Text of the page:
Is Meaningful Use a Floor or Ceiling?

I was witness to an interesting discussion earlier this week at the Wisconsin Technology Network’s Digital Healthcare Conference in Madison, Wis.: Is meaningful use a floor or a ceiling?

One panelist, Judy Murphy, VP of information services at Aurora Health Care in Milwaukee, said Stage 1 meaningful use has caused the health system to alter its own IT plans by activating a patient portal and moving more toward interoperability sooner than intended. “We wouldn’t have decided to give electronic copies of clinical summaries at discharge [without meaningful use],” Murphy said.

But Murphy believes it’s a floor for many of the criteria, such as the requirement that 30 percent of patients have at least one medication order entered electronically. “No one would go into an implementation shooting so low,” she said. As a member of the Health IT Policy Committee as well as the Meaningful Use Workgroup of the Health IT Policy Committee, Murphy actually had a hand in shaping the standards. (Remember, though, the original proposal called for 10 percent for hospitals and 80 percent for physicians. The final Stage 1 rule set the threshold at 30 percent for both.)

Gartner analyst Vi Shaffer offered a counterpoint. “Meaningful use is not the floor,” she said. “All the existing quality measures that have been out there so long should be considered the floor.” Shaffer expressed frustration that so many 12-year-old National Quality Forum performance measures still haven’t been met.

According to Shaffer, the idea behind meaningful use is to “lift people up,” particularly when it comes to safety-net providers like critical-access hospitals. Shaffer said policymakers didn’t want to see “oligopolies” in local markets because smaller providers were forced to merge with large health systems because of EHR requirements.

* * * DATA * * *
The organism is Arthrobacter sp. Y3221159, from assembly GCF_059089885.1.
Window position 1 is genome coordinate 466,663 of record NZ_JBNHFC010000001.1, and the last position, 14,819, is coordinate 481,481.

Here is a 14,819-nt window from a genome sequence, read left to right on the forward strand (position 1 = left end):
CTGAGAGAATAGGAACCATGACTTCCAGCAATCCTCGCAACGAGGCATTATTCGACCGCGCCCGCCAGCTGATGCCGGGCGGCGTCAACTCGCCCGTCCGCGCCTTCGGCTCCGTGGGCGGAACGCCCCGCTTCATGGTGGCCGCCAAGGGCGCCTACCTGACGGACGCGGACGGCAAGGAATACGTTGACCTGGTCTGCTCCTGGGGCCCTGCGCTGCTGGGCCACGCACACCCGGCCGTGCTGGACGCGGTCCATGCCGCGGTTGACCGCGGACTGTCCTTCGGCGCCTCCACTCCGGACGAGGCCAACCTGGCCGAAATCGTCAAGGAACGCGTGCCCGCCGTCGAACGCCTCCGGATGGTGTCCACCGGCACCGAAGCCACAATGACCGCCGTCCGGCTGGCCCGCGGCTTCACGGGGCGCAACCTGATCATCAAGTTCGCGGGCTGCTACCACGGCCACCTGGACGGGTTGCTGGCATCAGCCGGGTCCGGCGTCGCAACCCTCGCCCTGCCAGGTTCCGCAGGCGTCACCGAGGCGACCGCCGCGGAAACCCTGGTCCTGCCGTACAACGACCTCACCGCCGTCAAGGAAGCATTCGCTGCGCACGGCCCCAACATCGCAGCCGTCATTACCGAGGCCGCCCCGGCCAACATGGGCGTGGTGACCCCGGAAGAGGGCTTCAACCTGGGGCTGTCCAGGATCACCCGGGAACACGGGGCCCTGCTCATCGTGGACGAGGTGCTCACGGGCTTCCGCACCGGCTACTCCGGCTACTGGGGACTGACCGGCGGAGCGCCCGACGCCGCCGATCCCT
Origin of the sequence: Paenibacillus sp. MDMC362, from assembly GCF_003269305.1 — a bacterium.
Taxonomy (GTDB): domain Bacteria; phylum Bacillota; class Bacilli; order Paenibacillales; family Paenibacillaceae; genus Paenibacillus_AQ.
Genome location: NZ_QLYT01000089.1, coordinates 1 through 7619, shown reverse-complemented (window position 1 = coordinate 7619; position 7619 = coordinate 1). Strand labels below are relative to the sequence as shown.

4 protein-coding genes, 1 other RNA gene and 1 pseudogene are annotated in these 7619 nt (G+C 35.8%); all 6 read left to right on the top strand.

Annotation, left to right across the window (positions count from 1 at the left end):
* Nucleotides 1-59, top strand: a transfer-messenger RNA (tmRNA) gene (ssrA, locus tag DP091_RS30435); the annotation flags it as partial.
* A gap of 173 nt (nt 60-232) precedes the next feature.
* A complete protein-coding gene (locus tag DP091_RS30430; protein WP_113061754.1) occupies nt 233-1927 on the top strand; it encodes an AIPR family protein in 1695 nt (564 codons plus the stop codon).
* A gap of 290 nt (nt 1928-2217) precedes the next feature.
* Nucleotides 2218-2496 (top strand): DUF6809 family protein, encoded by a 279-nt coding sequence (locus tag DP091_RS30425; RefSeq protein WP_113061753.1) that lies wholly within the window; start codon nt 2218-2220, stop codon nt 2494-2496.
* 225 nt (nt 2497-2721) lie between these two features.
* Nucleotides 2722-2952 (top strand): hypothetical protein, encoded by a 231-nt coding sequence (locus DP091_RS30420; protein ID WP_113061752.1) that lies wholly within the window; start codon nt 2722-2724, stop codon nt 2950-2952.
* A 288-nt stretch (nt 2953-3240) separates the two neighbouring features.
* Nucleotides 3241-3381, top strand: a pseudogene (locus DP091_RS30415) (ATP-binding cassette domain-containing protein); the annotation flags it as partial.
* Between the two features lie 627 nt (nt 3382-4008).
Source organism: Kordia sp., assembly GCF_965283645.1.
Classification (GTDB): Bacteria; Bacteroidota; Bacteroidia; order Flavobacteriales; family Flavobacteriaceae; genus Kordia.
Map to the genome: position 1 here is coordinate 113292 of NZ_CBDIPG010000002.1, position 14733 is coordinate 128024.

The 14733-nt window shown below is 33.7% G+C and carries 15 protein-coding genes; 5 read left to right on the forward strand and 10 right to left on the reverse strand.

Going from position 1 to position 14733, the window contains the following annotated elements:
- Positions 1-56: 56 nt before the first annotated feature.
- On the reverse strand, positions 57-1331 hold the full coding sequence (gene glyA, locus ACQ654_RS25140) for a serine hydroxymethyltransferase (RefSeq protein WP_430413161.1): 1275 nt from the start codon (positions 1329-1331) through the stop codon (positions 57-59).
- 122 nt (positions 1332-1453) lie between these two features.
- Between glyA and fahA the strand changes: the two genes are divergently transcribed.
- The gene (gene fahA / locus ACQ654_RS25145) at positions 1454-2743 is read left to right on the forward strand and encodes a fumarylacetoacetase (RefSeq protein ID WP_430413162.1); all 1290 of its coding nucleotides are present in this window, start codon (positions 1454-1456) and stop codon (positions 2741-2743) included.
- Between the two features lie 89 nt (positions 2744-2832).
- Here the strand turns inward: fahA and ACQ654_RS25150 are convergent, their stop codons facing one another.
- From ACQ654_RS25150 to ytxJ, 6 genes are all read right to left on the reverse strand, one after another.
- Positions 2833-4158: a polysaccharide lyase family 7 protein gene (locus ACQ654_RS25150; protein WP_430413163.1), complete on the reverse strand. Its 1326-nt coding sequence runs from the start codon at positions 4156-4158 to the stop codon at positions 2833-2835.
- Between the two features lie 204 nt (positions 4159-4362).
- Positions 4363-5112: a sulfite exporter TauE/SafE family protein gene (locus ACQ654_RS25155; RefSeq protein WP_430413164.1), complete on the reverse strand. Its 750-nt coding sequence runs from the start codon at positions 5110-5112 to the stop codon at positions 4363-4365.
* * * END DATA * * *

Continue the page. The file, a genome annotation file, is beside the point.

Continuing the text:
Session moderator Dr. Barry Chaiken, chief medical officer at Docs Network Imprivata, and a former HIMSS chair, said he believes health IT will raise the norm for all providers and “lock in” better behaviors, suggesting that in some ways, meaningful use could be a floor.

By holding the conference in Madison, WTN was able to land the publicity-shy Judy Faulkner, CEO of Epic Systems in nearby Verona, Wis. Faulker noted that Epic shows a simpler version of its core EHR in overseas markets because the company had to add some functions for regulation and liability purposes in the U.S.

While plenty of providers are viewing meaningful use as a ceiling right now–perhaps an unattainable one–Murphy believes acceptance will come rapidly. “I think in 2015, we’re gonna look and say, ‘How did we even have healthcare without computers?'” Murphy said. She then said she had heard that HCA would attest this year to meaningful use at all of its U.S. hospitals.

Being the occasionally motivated reporter that I am, I tweeted this statement, asking for verification. Wouldn’t you know, HCA replied with this tweet: “Nearly all HCA facilities should achieve requirements 4 Stage I this yr. An exciting, important step for high-performance hcare!”

So maybe meaningful use is not a floor or ceiling, but the new norm.

What are your thoughts?

CORRECTION, June 13: Chaiken’s one-year contract with Imprivata is over, so he’s no longer affiliated with that company.

 

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Neil Versel

Neil Versel

5 Comments